This section is from the book "The Balance Of Nature And Modern Conditions Of Cultivation", by George Abbey. Also available from Amazon: The Balance Of Nature And Modern Conditions Of Cultivation.
Under any and all circumstances partridges are far less destructive to farm-crops than pheasants, and unless over-preserved, when injury to root and other crops may result from the numerous " dusting " places and also feeding on produce they otherwise would not, probably compensate for their keep by devouring obnoxious pests. The most damage is done when the cultivation is high and the game-preserver, intent on as large a bag as possible, regardless of where the nests may be, little diffident about bushing, and not careful in ranging potato and turnip fields. The two never agree. The tenant is wholly bent on crop production, and the owner acts as if desirous of sharing in the profits by preserving and even rearing as much game as possible. This, however, occurs but rarely in the case of partridges under normal circumstances, for though large bags may be made in some districts - as on the famous partridge grounds at Chippenham Park, where a day's shooting in October, commencing shortly after ten and closing at five o'clock, the King being one of the shooters, resulted in a bag of 669 partridges, 38 pheasants, and 82 hares - the difficulty is more in the opposite direction, for which letting the shooting is in the main responsible.
But in not a few instances the natural stock of partridges on an estate is improved by turning down some imported Hungarian birds in order to mate with the native birds, and thus strengthen the stock. The Hungarian birds are usually delivered early in January, turned down in pairs, a few couples at a time, not far from a double hedge or covert, and are fed with grain for a short time until they make themselves at home.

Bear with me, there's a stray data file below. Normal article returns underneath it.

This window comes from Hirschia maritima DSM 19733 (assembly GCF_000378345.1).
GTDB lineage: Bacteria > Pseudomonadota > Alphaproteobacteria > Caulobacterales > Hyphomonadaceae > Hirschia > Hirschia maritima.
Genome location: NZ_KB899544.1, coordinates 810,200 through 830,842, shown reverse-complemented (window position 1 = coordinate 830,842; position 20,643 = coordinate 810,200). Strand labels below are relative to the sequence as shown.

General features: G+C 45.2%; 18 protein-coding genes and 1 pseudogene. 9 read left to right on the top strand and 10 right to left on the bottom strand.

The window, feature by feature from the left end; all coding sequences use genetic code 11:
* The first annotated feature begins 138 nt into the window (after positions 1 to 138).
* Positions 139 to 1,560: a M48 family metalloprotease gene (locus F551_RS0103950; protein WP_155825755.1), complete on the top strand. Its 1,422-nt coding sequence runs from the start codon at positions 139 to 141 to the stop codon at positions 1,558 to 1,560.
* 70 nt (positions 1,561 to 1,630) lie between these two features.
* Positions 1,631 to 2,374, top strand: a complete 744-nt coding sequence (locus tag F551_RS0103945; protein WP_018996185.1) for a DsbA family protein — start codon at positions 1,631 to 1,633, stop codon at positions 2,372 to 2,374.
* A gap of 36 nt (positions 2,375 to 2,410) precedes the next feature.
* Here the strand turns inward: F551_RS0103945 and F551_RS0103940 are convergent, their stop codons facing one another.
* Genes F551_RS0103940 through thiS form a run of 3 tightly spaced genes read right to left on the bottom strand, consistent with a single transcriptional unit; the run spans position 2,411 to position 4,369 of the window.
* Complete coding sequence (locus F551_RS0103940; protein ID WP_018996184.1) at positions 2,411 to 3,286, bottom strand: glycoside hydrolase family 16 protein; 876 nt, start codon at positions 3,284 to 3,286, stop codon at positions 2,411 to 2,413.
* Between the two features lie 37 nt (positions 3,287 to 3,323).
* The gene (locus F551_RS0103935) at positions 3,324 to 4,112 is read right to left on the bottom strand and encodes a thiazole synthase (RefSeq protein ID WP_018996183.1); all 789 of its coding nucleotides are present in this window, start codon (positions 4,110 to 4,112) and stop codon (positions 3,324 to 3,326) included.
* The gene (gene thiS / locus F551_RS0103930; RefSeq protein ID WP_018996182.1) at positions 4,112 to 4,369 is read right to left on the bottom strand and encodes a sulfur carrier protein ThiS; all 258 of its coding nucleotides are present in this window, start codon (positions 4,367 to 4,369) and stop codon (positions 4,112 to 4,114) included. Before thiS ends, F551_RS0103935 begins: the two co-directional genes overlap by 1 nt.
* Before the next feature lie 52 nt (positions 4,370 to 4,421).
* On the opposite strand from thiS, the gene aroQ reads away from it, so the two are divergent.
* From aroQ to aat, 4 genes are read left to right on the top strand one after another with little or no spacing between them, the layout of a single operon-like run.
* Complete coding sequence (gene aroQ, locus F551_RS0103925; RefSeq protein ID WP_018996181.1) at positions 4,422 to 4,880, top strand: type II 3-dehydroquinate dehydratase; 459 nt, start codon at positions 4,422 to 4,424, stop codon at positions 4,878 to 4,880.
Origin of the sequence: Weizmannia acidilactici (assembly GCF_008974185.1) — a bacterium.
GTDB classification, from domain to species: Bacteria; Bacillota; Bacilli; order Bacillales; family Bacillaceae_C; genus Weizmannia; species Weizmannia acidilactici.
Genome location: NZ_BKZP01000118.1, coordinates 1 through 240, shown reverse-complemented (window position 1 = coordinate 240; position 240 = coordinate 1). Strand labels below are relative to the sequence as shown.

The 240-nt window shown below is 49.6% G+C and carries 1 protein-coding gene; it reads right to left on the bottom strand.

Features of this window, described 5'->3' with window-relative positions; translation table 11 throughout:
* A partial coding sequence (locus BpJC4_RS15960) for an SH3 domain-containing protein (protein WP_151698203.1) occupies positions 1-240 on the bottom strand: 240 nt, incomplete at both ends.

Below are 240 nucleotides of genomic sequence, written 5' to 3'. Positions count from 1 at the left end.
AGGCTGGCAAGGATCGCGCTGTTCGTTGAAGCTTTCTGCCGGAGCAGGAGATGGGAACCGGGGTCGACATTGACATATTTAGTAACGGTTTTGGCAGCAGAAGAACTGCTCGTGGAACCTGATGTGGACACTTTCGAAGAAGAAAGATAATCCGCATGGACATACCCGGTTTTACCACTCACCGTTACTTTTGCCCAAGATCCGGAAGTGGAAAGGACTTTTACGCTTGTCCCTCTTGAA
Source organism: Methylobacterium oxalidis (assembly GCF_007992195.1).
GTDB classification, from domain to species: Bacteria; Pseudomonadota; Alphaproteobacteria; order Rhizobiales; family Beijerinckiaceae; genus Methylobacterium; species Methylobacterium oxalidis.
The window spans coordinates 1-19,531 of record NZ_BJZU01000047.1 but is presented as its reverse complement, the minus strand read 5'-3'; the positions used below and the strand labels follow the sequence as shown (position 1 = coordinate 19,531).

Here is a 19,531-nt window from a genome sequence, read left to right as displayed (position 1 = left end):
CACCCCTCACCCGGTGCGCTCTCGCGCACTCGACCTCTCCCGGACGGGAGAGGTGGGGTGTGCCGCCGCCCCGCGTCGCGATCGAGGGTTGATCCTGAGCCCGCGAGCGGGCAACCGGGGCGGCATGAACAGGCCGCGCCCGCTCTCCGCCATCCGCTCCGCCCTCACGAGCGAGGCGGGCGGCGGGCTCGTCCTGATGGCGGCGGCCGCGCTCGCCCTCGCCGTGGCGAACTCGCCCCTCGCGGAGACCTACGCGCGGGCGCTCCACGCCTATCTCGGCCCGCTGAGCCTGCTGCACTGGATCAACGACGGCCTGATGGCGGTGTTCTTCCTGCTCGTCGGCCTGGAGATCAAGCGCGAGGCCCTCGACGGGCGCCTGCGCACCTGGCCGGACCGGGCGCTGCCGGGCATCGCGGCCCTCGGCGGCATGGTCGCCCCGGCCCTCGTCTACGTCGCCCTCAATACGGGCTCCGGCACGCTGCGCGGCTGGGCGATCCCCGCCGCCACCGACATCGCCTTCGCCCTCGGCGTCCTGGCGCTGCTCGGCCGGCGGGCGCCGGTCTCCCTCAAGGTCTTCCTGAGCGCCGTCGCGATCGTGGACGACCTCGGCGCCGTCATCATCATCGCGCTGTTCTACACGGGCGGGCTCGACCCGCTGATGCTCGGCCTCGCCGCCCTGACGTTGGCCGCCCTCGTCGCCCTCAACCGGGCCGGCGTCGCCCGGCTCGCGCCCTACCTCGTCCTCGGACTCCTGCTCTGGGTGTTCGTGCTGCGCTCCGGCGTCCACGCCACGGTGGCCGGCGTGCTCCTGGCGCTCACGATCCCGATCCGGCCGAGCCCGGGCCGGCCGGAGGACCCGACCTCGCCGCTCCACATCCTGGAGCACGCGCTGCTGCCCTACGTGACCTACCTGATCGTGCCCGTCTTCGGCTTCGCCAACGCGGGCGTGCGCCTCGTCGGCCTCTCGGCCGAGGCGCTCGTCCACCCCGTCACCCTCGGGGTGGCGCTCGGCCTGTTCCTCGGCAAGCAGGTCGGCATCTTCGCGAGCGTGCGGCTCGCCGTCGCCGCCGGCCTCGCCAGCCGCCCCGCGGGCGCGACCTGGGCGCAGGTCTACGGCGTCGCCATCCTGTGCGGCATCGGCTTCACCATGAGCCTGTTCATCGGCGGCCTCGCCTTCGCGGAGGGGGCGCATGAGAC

Partridges are also hand-reared similarly to pheasants, except that it is desirable to obtain small and light hens for sitting, tame and used to handling bantams making good mothers. The young partridges are carefully fed, at first on yolk of hard-boiled eggs and about an equal quantity of partridge meal, mixed up like breadcrumbs, after a time some biscuits may be added, and afterwards a little prepared meat chopped fine. The little birds are sparingly supplied with "ants' eggs," and when old enough led up to grain-feeding with good canary seed, and in due time the birds take to the fields.